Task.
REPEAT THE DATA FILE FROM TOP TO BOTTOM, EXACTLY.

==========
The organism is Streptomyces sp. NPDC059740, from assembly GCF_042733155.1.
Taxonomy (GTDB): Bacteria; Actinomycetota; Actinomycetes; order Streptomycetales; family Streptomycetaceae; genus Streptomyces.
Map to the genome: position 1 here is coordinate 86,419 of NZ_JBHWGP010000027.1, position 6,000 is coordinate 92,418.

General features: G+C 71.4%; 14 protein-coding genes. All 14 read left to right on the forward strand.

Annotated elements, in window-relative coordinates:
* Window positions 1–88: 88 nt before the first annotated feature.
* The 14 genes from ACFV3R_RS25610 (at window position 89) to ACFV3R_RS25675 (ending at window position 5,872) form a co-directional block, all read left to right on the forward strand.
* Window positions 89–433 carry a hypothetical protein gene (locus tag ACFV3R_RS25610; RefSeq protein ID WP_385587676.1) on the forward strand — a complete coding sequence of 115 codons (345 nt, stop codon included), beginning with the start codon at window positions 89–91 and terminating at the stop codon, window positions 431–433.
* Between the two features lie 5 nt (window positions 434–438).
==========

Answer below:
The organism is Streptomyces sp. NPDC059740, from assembly GCF_042733155.1.
Taxonomy (GTDB): Bacteria; Actinomycetota; Actinomycetes; order Streptomycetales; family Streptomycetaceae; genus Streptomyces.
Map to the genome: position 1 here is coordinate 86,419 of NZ_JBHWGP010000027.1, position 6,000 is coordinate 92,418.

General features: G+C 71.4%; 14 protein-coding genes. All 14 read left to right on the forward strand.

Annotated elements, in window-relative coordinates:
* Window positions 1–88: 88 nt before the first annotated feature.
* The 14 genes from ACFV3R_RS25610 (at window position 89) to ACFV3R_RS25675 (ending at window position 5,872) form a co-directional block, all read left to right on the forward strand.
* Window positions 89–433 carry a hypothetical protein gene (locus tag ACFV3R_RS25610; RefSeq protein ID WP_385587676.1) on the forward strand — a complete coding sequence of 115 codons (345 nt, stop codon included), beginning with the start codon at window positions 89–91 and terminating at the stop codon, window positions 431–433.
* Between the two features lie 5 nt (window positions 434–438).